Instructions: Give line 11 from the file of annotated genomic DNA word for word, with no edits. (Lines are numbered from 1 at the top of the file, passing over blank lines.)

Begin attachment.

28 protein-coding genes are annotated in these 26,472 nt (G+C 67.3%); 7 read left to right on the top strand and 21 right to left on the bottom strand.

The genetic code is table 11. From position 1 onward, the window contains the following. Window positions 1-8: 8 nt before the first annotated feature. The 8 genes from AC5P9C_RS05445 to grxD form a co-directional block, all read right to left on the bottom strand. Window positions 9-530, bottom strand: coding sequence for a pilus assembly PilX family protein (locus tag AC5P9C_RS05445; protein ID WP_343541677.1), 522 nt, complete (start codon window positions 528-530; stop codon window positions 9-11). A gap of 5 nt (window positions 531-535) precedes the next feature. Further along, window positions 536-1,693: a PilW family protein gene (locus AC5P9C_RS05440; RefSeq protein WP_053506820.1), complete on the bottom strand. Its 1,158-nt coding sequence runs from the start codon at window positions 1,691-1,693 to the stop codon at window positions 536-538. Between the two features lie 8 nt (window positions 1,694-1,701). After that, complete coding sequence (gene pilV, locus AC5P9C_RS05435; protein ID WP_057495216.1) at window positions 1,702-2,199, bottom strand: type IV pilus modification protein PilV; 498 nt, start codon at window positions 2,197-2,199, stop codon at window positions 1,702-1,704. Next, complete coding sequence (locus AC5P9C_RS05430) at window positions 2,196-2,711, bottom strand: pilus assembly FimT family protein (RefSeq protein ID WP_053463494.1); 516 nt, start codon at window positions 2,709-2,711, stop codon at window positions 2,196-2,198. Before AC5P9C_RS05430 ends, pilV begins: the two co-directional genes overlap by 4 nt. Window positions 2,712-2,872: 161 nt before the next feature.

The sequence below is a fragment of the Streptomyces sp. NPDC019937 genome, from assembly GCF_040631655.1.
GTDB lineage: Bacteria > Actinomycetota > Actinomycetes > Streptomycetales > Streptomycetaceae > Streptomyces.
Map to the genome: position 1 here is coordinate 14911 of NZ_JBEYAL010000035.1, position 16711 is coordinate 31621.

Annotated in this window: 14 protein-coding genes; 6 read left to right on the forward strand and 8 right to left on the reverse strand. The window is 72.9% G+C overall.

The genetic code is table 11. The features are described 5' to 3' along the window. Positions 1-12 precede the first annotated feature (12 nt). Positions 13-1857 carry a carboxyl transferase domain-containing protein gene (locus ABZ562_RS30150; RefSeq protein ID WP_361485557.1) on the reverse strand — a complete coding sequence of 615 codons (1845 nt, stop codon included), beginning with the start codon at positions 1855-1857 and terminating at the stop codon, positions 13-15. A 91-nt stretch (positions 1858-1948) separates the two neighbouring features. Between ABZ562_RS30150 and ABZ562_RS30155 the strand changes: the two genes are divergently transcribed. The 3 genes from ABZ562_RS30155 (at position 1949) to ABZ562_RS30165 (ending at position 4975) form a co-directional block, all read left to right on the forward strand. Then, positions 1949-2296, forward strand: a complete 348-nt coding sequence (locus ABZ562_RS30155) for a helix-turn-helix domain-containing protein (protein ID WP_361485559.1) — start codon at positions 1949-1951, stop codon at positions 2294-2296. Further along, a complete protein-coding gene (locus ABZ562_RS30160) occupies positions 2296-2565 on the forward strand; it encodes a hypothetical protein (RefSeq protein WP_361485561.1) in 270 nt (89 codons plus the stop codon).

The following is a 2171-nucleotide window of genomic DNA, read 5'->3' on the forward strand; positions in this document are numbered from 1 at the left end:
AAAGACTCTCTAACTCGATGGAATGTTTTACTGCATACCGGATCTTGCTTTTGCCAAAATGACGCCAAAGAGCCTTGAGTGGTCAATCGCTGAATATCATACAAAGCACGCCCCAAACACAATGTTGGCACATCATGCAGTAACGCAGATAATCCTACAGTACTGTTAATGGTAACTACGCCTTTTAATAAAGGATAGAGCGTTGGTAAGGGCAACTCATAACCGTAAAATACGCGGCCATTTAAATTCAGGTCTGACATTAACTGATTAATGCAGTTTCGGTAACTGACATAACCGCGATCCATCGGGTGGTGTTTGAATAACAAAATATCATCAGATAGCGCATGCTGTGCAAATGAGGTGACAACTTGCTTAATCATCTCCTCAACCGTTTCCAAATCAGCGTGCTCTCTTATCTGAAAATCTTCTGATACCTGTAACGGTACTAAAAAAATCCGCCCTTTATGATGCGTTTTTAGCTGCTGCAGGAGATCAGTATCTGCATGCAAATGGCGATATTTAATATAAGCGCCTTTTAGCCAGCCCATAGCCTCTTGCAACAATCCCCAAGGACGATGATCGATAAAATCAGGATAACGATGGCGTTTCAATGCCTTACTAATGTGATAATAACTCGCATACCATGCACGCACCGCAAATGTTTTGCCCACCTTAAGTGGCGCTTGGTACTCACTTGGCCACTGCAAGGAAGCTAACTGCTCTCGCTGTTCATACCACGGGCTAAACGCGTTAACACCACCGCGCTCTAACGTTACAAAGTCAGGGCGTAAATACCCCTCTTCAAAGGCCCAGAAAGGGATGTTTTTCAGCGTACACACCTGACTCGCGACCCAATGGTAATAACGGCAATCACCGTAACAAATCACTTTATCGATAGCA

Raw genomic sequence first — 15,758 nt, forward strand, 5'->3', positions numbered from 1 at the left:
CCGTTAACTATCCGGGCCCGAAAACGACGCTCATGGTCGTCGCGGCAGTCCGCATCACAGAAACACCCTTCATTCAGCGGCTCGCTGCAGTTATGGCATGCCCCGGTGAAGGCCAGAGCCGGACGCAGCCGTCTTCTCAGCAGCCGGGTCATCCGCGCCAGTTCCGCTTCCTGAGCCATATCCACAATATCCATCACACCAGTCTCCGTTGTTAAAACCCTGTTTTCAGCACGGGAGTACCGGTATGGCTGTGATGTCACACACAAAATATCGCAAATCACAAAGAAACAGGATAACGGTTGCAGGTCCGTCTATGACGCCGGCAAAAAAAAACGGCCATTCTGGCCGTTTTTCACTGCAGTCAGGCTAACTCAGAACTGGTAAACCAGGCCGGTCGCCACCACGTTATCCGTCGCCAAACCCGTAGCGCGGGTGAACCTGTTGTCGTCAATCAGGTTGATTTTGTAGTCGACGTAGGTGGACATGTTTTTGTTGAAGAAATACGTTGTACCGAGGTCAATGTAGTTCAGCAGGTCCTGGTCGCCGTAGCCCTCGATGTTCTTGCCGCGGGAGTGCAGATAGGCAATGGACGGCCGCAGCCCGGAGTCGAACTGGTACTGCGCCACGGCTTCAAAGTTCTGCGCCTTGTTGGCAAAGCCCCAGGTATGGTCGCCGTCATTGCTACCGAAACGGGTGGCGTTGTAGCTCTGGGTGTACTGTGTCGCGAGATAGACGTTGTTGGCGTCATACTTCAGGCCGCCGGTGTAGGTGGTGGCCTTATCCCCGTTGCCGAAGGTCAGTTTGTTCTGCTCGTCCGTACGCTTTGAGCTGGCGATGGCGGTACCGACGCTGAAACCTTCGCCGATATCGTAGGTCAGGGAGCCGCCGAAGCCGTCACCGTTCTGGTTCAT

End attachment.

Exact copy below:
CCGTTAACTATCCGGGCCCGAAAACGACGCTCATGGTCGTCGCGGCAGTCCGCATCACAGAAACACCCTTCATTCAGCGGCTCGCTGCAGTTATGGCATGCCCCGGTGAAGGCCAGAGCCGGACGCAGCCGTCTTCTCAGCAGCCGGGTCATCCGCGCCAGTTCCGCTTCCTGAGCCATATCCACAATATCCATCACACCAGTCTCCGTTGTTAAAACCCTGTTTTCAGCACGGGAGTACCGGTATGGCTGTGATGTCACACACAAAATATCGCAAATCACAAAGAAACAGGATAACGGTTGCAGGTCCGTCTATGACGCCGGCAAAAAAAAACGGCCATTCTGGCCGTTTTTCACTGCAGTCAGGCTAACTCAGAACTGGTAAACCAGGCCGGTCGCCACCACGTTATCCGTCGCCAAACCCGTAGCGCGGGTGAACCTGTTGTCGTCAATCAGGTTGATTTTGTAGTCGACGTAGGTGGACATGTTTTTGTTGAAGAAATACGTTGTACCGAGGTCAATGTAGTTCAGCAGGTCCTGGTCGCCGTAGCCCTCGATGTTCTTGCCGCGGGAGTGCAGATAGGCAATGGACGGCCGCAGCCCGGAGTCGAACTGGTACTGCGCCACGGCTTCAAAGTTCTGCGCCTTGTTGGCAAAGCCCCAGGTATGGTCGCCGTCATTGCTACCGAAACGGGTGGCGTTGTAGCTCTGGGTGTACTGTGTCGCGAGATAGACGTTGTTGGCGTCATACTTCAGGCCGCCGGTGTAGGTGGTGGCCTTATCCCCGTTGCCGAAGGTCAGTTTGTTCTGCTCGTCCGTACGCTTTGAGCTGGCGATGGCGGTACCGACGCTGAAACCTTCGCCGATATCGTAGGTCAGGGAGCCGCCGAAGCCGTCACCGTTCTGGTTCAT